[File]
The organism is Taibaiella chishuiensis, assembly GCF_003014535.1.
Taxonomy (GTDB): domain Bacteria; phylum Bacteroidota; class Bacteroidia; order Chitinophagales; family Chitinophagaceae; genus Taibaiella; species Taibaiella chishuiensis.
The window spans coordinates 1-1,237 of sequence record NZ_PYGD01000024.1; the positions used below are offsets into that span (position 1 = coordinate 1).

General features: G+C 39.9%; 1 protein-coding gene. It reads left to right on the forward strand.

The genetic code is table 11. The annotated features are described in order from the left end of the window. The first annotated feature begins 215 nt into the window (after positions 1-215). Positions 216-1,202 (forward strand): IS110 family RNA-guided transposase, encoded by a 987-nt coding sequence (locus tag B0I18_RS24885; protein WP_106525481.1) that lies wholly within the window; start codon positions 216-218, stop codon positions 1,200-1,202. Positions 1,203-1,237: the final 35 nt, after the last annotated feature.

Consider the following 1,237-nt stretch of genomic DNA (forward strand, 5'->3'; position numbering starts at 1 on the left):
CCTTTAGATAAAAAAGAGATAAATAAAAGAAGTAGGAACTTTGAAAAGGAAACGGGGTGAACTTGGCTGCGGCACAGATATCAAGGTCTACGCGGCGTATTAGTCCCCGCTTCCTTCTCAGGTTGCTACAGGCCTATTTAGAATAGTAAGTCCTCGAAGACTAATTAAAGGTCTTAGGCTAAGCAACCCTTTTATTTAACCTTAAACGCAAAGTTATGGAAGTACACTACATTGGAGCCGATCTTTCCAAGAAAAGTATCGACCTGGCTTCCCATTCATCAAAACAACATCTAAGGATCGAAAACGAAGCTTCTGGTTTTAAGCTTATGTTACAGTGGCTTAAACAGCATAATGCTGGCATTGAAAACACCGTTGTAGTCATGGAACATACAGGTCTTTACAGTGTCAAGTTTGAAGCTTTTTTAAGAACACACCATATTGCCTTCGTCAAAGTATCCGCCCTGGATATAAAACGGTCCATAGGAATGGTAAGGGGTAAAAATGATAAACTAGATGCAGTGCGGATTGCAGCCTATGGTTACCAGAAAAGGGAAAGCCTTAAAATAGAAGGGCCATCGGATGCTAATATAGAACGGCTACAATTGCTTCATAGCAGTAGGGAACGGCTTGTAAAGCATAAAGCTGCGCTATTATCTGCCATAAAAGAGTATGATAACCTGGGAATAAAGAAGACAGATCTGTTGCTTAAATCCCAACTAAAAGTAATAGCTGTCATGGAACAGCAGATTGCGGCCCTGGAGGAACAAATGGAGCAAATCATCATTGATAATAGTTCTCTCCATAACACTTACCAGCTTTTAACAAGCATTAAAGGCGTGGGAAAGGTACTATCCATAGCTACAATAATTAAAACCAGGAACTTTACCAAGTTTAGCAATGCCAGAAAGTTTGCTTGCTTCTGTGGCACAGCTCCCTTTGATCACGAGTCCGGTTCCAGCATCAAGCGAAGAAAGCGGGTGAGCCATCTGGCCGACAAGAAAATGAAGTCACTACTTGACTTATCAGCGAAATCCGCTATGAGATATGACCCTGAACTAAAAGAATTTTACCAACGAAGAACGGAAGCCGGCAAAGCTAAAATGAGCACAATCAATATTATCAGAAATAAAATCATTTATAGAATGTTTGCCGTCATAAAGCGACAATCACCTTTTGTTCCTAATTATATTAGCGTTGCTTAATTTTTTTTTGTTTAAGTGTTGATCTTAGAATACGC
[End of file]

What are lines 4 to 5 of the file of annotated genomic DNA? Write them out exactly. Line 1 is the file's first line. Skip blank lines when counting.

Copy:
General features: G+C 39.9%; 1 protein-coding gene. It reads left to right on the forward strand.

The genetic code is table 11. The annotated features are described in order from the left end of the window. The first annotated feature begins 215 nt into the window (after positions 1-215). Positions 216-1,202 (forward strand): IS110 family RNA-guided transposase, encoded by a 987-nt coding sequence (locus tag B0I18_RS24885; protein WP_106525481.1) that lies wholly within the window; start codon positions 216-218, stop codon positions 1,200-1,202. Positions 1,203-1,237: the final 35 nt, after the last annotated feature.